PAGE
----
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Note from an interloper (thanks)

Bill Andersen andersen at
Wed Apr 10 01:52:50 PDT 2002

On 4/9/02 15:04, "pdy951 at"
<pdy951 at> wrote:

> Bill,

I'm at a loss - I didn't get your name...

> Don't worry, you didn't hurt my feelings. Thanks for leaving my name out but
> people can get that by following the thread back.
> Thanks for the critique, I'll keep it in mind. Are you aware that GO is not an
> ontology? I don't think that any of the computer scientists who is involved in
> GO think that it is a real ontology (subject of ISMB meeting last summer),
> it's a hierarchy of processes, components and functions (not gene names)
> ranging from general to quite specific. The name has already caught on so
> changing it to Gene Nontology or G!O is proabably not going to happen.

I don't want the GO crowd to give up on building an ontology.  I think that
it's a really important thing to do, and not just because my company is in
the ontology-based software business.

I not GO, then what?  GO already has a tremendous amount of momentum behind
it and a lot of smart people working on it.  The amount of data out there
isn't shrinking, and some kind of organizing framework is going to prove
essential - if it's built the right way.

One thing that could be done is to do a parallel effort (call it LoGO, for
logical GO, or something fun like that) to give as much logical and
philosophical underpinning to GO as makes sense, given the fact that much of
it represents a science that is in rapid flux.  Ontology geeks could, for
example, take the existing GO as a starting place, go off in a corner and
work on formalizing the low-hanging fruit, and then sanity check the result
(in plain English) with the group at large.  Anything that is uncomfortable
to the group could simply be shelved or rejected.

I said something like this at a bioinformatics workshop at NAS two years ago
in response to someone who told me "you can't put all those logical rules
into a database - the data are too dirty".  Maybe so, but my response to him
was "Are you telling me you don't know *anything* about your domain?  You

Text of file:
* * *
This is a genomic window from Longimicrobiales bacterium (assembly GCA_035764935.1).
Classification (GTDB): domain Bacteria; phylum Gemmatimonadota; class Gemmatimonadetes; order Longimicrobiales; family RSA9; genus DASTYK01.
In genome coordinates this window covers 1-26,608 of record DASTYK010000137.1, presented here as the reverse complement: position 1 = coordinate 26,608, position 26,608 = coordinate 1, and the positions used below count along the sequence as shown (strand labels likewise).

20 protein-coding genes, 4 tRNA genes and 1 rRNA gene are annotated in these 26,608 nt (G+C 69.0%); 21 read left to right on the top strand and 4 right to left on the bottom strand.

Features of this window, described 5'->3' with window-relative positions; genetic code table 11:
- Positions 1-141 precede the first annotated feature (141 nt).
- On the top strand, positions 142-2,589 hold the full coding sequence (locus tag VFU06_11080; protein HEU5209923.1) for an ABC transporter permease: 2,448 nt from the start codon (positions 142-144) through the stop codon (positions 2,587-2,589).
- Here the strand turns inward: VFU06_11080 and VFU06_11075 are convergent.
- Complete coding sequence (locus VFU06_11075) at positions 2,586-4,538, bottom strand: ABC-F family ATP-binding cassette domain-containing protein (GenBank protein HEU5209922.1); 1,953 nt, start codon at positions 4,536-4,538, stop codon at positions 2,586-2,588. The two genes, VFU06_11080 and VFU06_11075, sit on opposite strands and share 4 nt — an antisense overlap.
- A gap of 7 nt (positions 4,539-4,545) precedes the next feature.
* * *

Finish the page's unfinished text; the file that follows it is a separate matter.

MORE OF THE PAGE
aren't sure, for example, if molecules exist?  Or that a molecule is not a
reaction?"  Well, that was an admittedly hyperbolic example, but it makes a
point.  There is always much more than we think that is stable and can be
formalized.  But a lot of this "bread-and-butter" stuff tends not to spring
to mind (understandably so) for subject experts, who cached a lot of it away
in the recesses of their minds before they entered grad school.

The need to formalize this background theory becomes critical whenever you
take humans even partially out the loop.  Computers have no idea what our
natural language terms mean, but they're pretty good at keeping us honest in
their use if we only tell them a little bit about how to constrain their
possible interpretations.  Peter Karp's work is a good example of this - you
can get a long way with a small amount of formalization, and even farther
with more.  It's kind of an black art, given the present state of ontology
and knowledge representation, to decide how much is enough, but it can be

Correct me if I'm wrong, but from what I know about GO, it's an attempt to
organize, as you say, terminology relating to gene function.  And GO seems
to attack the problem directly at that level, without relying for example on
having a theory of chemistry or molecular structure, etc., to build on.  I
have a feeling that this lack of theoretical basis was at the core of Sydney
Brenner's beef.
> I was just as vague and opinionated as Sydney in my first post. I apologize.
> Sydney used the analogy of our names and how they don't really define who we
> are. We don't name the genes in GO we name the things they do based on
> scientific evidence. So for Sydney, I have evidence that he is a molecular
> biologist so I would call him that. Maybe if I had less evidence, I would call
> him a biologist or a scientist. Calling him Sydney Brenner doesn't say
> anything about who he is but trying to chraracterize what he does based on
> evidence has merit. From his analogy I didn't think he understood that we were
> not trying to name the genes.

That could be.  Without more details from him on what motivated his critique
it's hard to say.  There is a lot more to be said about this business of
"self-naming" objects but it gets quickly into hairy philosophical and
logical issues.  The upshot is that no such auto-naming scheme as Sydney
suggests can be guaranteed to work - we will always have to rely on our folk
use of plain old names, as GO does, to interpret what some of these concepts
mean.  So, while his heart is, IMHO, in the right place, I think he has the
details wrong.  If anyone is interested in why I think this is, please feel
free to write, but since it's not central to GO and will be a diversion to
anyone who doesn't like logic, perhaps it's best kept offline.

> Maybe we all need to work on our reading comprehension. Anyways, I have
> learned never to check my email on a weekend.



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